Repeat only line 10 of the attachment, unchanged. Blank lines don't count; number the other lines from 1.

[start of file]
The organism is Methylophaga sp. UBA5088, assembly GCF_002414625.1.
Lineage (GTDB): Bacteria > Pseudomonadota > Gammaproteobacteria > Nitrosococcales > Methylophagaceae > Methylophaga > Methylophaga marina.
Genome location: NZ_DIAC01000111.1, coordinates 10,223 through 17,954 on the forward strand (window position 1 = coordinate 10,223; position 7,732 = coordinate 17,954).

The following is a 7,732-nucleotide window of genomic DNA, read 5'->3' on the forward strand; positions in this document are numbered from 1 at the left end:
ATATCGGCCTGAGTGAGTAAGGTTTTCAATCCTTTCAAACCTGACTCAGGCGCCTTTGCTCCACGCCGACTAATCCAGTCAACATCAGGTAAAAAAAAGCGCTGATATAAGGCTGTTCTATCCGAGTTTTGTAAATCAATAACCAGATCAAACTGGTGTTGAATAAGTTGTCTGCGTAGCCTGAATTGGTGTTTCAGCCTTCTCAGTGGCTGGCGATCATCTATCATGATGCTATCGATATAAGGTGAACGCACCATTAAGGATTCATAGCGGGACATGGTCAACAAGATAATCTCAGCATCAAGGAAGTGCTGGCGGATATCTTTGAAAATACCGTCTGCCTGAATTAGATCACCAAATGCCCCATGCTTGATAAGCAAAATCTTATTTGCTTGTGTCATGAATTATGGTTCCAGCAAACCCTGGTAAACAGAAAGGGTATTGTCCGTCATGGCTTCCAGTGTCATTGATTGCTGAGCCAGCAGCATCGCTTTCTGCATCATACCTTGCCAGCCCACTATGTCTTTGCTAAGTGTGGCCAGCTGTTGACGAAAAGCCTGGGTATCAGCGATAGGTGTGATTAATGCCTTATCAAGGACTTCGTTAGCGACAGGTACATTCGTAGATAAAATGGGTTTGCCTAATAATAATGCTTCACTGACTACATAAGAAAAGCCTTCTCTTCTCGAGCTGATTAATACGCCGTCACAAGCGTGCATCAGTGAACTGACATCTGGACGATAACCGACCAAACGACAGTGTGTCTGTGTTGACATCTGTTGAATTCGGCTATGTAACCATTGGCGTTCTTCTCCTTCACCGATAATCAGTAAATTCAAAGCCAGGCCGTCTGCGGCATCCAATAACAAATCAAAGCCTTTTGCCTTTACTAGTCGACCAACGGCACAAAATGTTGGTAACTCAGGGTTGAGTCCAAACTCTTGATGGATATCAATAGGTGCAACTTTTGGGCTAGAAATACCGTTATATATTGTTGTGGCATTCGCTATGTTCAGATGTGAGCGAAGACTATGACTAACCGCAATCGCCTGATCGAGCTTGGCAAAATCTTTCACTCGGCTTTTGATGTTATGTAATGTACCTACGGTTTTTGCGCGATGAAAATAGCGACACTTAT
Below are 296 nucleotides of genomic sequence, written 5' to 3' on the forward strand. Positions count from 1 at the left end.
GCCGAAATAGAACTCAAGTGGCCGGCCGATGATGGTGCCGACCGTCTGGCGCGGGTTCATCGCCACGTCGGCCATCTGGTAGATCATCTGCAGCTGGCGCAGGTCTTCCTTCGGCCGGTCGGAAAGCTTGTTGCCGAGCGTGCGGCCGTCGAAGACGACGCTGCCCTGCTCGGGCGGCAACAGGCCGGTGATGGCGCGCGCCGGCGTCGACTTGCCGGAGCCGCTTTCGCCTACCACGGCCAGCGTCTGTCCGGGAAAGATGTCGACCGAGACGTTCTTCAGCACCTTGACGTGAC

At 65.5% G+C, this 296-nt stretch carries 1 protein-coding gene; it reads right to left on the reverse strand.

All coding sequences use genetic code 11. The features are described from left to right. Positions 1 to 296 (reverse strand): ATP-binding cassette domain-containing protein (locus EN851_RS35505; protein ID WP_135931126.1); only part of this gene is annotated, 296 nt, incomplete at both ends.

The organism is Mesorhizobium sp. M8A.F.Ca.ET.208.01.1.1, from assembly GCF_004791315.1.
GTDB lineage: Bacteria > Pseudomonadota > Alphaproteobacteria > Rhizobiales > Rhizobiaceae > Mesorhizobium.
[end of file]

The organism is Mesorhizobium sp. M8A.F.Ca.ET.208.01.1.1, from assembly GCF_004791315.1.